Las Vegas Sun

July 22, 2019

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What to expect from this monsoon season and beyond

moonsoon

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If you think the weather has been weird recently—a lot wetter and cooler than usual—it’s not just in your mind. This has been the rainiest start of the year since 2005. The average annual rainfall in Las Vegas is 4.19 inches; we already reached 4.51 inches by May.

Fact check

Some people are afraid that a chilly spring means a hotter summer. Here’s the truth: Gorelow says that more cloud cover because of El Niño could lead to higher average temps in the summer—not because the highs are higher, but because the clouds keep the nightly lows warmer. Think of the clouds as a blanket on the city that keeps the heat in.

For insight into this wacky weather, as well as the latest predictions, we spoke with Andy Gorelow, a meteorologist for the Las Vegas branch of the National Weather Service. Gorelow has been watching the weather in the Vegas Valley for about 20 years.

“It has been wetter and colder than normal across much of the West Coast,” Gorelow says. Because of the El Niño pattern, storm systems that have usually moved toward the Pacific Northwest are staying south and bringing that cooler, wetter weather.

The mechanics of monsoon season

• Short Answer: Heat + Moisture = Thunderstorms

• Long Answer: During non-monsoon season, weather patterns move from west to east, so most of the Las Vegas Valley’s precipitation is coming from the Pacific Ocean. In the winter, the city receives more gentle rain that lasts longer.

During the summer, the desert heat creates a high-pressure system that settles in the Four Corners region. It pulls up moisture from the Gulf of Mexico and the Gulf of California, which creates big, heavy thunderstorms. The storms dump a lot of rain in a short amount of time, causing flash flooding.

Las Vegas has it [relatively] easy. Southern Nevada is actually at the northern outskirts of the North American Monsoon range. Typically, Arizona gets the worst of monsoon season because it’s even hotter down there and because it’s closer to sources of moisture. Whereas Las Vegas may get monsoon conditions every few days, Arizona can get it every day.

Twenty years of Vegas weather

What to expect from this year’s monsoon season

Gorelow says it’s hard to tell this early out, but don’t be surprised if we continue to experience above-normal precipitation.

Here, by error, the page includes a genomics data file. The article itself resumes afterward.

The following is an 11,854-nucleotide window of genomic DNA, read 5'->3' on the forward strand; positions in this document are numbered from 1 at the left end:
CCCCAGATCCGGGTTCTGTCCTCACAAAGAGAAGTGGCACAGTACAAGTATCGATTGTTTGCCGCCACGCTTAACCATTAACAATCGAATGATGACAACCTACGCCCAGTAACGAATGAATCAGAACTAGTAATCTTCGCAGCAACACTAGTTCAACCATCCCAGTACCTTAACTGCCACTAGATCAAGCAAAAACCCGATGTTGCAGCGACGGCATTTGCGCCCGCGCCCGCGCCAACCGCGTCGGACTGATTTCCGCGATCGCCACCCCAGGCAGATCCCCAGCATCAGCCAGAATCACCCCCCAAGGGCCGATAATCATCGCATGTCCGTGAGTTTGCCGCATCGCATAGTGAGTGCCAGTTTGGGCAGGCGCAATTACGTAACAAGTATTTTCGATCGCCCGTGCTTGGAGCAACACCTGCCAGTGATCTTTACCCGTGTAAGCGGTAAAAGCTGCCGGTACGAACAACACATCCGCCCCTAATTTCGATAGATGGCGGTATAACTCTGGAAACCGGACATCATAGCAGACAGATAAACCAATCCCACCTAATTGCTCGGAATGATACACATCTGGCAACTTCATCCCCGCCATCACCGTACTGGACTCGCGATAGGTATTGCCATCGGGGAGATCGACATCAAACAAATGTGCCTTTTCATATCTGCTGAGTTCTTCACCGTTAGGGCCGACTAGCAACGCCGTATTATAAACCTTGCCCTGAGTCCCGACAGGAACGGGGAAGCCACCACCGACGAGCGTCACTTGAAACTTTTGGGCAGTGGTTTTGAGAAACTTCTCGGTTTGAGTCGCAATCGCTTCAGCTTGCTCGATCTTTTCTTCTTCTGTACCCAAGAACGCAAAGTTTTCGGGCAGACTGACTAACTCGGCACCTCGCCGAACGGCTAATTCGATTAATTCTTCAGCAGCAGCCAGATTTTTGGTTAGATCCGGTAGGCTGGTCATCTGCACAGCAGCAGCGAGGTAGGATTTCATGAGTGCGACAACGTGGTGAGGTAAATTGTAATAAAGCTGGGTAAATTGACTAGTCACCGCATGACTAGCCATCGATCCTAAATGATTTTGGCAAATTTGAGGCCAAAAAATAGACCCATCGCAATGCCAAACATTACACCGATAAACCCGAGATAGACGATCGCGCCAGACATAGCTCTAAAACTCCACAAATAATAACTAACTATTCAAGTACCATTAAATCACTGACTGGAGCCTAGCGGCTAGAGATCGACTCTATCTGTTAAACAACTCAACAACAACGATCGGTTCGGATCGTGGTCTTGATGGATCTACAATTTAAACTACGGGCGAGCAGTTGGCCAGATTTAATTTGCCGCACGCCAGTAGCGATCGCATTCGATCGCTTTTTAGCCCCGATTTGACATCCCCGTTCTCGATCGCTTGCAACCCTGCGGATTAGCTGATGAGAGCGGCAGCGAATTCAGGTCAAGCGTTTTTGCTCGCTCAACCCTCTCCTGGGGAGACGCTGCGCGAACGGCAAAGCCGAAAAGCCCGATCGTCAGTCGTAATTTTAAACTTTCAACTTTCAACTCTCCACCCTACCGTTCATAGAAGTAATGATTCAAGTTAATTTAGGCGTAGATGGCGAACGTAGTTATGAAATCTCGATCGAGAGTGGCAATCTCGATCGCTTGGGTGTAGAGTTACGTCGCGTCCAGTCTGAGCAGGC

Some people are afraid that a chilly spring means a hotter summer. Here’s the truth: Gorelow says that more cloud cover because of El Niño could lead to higher average temps in the summer—not because the highs are higher, but because the clouds keep the nightly lows warmer. Think of the clouds as a blanket on the city that keeps the heat in.

The biggest changes in temperature during the past 20 years are because of the urbanization of the desert, which creates a heat island effect. The average temperatures are going up, but that doesn’t mean we’re seeing more 120-degree days. The highs have stayed pretty much the same, but the overnight lows are not as low, according to Gorelow. The official climate station for the National Weather Service happens to be at McCarran International Airport, which is the center of town. Gorelow says that if you were to measure the outskirts or Pahrump, the average temperatures won’t have increased quite as much.

All about El Niño

We can expect this unusual weather to last through the summer and even into the fall, according to Gorelow. He says it’s hard to tell quite yet whether this pattern will affect monsoon season. The prediction is for normal to above-normal precipitation through summer and fall.

We’re officially drought-free!

Don’t duck, don’t cover

Midwest tornadoes are making the national news. Fortunately for us, they’re part of a completely separate weather system. So tornadoes are one thing Las Vegans don’t have to worry about.

For years, it rained so rarely in Las Vegas that locals were said to store their windshield wipers at home to keep the rubber from drying out. Those days are over—for now, at least. Gorelow says there is not one spot in Nevada that’s in drought. He doesn’t see “anything over the next year that’s going to put us in a drought.”

How Weather Service meteorologists get it done

Their main job is to forecast the weather in order to protect life and property. At the Las Vegas office, they put out seven-day forecasts for Southern Nevada, Northwest Arizona and Southeast California. Meteorologists make the forecasts using a variety of tools, from weather balloons to weather models. For a wealth of weather info, visit weather.gov.

How a weather balloon works

Meteorologists launch helium weather balloons at 4 a.m. and 4 p.m. daily from their Las Vegas office. A radiosonde is attached to the balloon, and it measures temperature, wind, pressure and relative humidity. Many weather offices around the world launch balloons at the same time (some are even launched off ships in the ocean). The global data is gathered in a super computer in Washington, D.C., which is used to generate weather models.

This story originally appeared in the Las Vegas Weekly.